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Neighborhood volunteers put some muscle into McKinley beautification project

They could have slept in Saturday morning.

Instead, 12-year-old friends Adreanna Toliver and Madison Hutt were out bright and early helping to make their corner of the world a better place.

The two First Creek Middle School students joined more than 50 volunteers organized by the Pierce Conservation District and others to reclaim a patch of paved-over earth in Tacoma’s McKinley Hill business district.

Their mission was to remove an estimated 2,000 square feet of asphalt from a triangular planting strip along McKinley Avenue that had been paved over years earlier. In the fall, the site will be planted with new trees and shrubs.

“We are doing this for a couple of reasons,” said Melissa Buckingham, project manager for the conservation district.

One goal is to provide more green space in the urban environment and to beautify the business district. Another is to improve water quality. Planting the strip with vegetation will allow rainwater to seep into the soil instead of picking up pollutants from pavement before running into storm sewers and then into Puget Sound.

The McKinley project is the third of its kind, known as “depave” projects, spearheaded by the conservation district. The first depave was at Sixth and Sprague avenues in Tacoma, and the second was in Puyallup.

Pavement removal on McKinley began with professional contractors who prepared the asphalt by cutting it into 2-by-2-foot sections. Volunteers lifted the sections, broke them into smaller pieces and loaded them into a dumpster.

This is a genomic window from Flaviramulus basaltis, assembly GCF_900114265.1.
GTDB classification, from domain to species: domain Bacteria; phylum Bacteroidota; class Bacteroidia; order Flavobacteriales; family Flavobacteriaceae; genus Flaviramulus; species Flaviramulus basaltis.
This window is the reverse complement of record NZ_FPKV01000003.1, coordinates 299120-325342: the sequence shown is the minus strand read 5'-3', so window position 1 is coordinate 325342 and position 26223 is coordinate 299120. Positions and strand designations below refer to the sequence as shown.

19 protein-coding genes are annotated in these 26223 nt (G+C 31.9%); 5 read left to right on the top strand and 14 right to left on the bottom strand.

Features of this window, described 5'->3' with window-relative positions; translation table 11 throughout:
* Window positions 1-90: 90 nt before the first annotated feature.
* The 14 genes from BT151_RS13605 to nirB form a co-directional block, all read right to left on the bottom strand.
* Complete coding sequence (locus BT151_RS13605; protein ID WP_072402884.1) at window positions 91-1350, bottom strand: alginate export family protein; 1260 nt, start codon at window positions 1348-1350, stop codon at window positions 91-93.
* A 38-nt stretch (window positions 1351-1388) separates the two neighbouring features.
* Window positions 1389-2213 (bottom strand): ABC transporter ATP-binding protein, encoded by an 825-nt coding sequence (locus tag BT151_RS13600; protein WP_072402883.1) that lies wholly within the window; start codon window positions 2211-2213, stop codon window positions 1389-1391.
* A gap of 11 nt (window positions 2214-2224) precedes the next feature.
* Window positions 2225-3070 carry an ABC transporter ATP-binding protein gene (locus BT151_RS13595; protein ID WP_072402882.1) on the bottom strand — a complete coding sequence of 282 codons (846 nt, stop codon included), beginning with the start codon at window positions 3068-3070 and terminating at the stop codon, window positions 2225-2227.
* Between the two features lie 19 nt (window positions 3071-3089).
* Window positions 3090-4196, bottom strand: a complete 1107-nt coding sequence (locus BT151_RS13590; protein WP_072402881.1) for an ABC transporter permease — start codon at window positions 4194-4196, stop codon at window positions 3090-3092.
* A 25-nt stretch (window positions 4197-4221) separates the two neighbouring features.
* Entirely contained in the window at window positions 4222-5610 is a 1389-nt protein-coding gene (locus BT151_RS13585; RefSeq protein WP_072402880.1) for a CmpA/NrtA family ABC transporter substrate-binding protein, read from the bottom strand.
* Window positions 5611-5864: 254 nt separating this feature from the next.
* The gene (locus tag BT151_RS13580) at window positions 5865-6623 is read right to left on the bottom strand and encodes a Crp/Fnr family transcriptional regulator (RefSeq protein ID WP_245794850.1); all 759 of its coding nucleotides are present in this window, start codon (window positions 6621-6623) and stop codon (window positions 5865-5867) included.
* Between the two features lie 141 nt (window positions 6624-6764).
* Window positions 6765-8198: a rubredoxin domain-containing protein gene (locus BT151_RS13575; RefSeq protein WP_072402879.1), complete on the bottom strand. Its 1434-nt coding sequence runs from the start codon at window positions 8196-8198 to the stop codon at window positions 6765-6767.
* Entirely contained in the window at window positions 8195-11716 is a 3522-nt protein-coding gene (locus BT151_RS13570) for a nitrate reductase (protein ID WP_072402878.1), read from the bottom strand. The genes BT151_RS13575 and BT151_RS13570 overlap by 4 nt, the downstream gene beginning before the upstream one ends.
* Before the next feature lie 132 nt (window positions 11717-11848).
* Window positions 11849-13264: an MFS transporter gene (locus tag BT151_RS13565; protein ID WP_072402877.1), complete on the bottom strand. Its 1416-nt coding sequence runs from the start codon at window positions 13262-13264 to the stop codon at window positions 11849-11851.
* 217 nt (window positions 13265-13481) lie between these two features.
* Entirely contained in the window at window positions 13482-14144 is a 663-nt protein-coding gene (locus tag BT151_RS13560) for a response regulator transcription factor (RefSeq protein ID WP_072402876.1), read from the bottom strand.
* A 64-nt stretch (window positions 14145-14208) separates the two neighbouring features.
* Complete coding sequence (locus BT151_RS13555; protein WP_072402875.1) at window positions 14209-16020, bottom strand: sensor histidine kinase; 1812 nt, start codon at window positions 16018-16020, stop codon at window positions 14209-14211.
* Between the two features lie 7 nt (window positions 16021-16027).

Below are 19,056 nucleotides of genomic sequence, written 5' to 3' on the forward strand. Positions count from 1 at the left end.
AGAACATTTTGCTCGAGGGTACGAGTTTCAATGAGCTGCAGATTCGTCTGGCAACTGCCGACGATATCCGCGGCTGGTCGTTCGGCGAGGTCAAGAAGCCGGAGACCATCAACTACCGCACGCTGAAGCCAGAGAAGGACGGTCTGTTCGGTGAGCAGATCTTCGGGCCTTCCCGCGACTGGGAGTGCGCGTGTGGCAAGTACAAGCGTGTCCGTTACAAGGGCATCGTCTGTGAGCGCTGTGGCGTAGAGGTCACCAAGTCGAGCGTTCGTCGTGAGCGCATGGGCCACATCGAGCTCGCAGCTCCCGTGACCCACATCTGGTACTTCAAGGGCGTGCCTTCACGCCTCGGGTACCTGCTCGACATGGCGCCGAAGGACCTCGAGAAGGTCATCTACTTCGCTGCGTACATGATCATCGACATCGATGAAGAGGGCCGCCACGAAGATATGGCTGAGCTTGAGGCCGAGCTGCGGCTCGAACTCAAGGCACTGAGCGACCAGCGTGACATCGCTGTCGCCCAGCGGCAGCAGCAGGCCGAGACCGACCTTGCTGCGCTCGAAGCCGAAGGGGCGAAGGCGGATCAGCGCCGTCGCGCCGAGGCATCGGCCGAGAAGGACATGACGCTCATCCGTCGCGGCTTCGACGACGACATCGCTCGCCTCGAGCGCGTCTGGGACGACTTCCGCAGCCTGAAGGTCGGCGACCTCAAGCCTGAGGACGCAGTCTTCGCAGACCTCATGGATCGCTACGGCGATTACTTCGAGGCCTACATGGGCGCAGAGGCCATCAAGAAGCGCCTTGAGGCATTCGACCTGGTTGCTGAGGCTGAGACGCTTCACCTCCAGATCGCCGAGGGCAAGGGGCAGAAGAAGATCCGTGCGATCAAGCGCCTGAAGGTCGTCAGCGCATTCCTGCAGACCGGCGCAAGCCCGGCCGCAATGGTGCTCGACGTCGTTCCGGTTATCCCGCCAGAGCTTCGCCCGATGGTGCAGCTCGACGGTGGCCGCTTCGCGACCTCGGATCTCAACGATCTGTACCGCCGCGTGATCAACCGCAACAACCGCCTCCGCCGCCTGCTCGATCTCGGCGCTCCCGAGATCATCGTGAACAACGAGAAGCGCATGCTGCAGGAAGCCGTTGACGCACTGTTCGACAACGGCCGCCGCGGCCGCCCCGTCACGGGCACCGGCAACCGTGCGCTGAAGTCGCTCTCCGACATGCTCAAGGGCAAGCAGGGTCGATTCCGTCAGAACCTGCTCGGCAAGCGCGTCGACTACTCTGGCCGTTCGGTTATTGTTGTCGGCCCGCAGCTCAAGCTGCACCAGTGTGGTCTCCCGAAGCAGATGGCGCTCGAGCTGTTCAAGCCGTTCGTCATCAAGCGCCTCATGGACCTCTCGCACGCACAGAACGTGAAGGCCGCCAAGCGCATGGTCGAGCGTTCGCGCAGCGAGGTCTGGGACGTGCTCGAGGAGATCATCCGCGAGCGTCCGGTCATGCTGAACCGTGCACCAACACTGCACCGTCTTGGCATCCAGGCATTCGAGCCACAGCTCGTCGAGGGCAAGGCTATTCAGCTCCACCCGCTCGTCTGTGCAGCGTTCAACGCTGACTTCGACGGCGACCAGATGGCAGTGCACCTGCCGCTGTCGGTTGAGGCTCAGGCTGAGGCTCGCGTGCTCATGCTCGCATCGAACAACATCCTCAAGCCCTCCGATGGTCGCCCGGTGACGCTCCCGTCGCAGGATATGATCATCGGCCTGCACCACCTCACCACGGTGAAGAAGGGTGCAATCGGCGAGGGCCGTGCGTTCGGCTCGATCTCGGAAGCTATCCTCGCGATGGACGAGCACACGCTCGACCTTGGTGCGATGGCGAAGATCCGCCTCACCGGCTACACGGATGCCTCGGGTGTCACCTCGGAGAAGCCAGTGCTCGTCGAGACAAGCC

Other parking strip pavement near the site where volunteers worked Saturday is also being removed, but contractors will complete that work because the surface is concrete, which is heavier and more difficult to remove, Buckingham said. In the end, about 8,000 square feet of excess pavement along McKinley Avenue, between Division and East 35th streets, will be replaced by greenery.

Three contractors are donating services to the project: BN Builders, Rino and Nu Tech. Grant funding from the Russell Family Foundation and Toyota TogetherGreen by Audubon will pay for the new plants. The city of Tacoma is donating soil and bark and will recycle the removed asphalt.

Saturday’s work team included volunteers from the Dometop Neighborhood Alliance and the business district neighborhood.

Helen Wilson, a landscape designer who has lived in the neighborhood for 21 years, was part of the volunteer work crew Saturday.

“I’m thrilled about the depave movement,” she said. “Cities are the last frontier when it comes to environmental restoration.”

She said she urges her clients to get rid of lawns and cultivate native plants and trees instead.

Saturday’s project was scheduled to last five hours, but the army of volunteers completed it in two.

“Having over 50 volunteers shows people care,” said Lynnette Scheidt of the Dometop group, who was there with others from her family. “McKinley Hill has come a long way in the last five years.”

She said neighbors have learned that “unless they step up and take ownership of the area, nothing was going to happen on its own.”

Volunteer Brenda Toliver, a member of the Tacoma Christian Center that’s part of the business district, said she was happy to contribute. And she said the work was therapeutic. Breaking up slabs of asphalt is a great way to relieve tension, she said.

After the project was completed, volunteers gathered for a pizza lunch.

Adreanna and Madison proudly showed off their battle scars from the work party. Both girls had a few Band-Aid-covered scratches from close encounters with jagged asphalt pieces. Adreanna wondered whether she would wake up with sore muscles Sunday.

But both girls said it was worth it.

“It was a lot of hard work,” said Madison. “But it’s good to give back to the community. It will make Tacoma look better.”

Adreanna agreed, then added: “I’m hot, tired and ready to get in my pool.”

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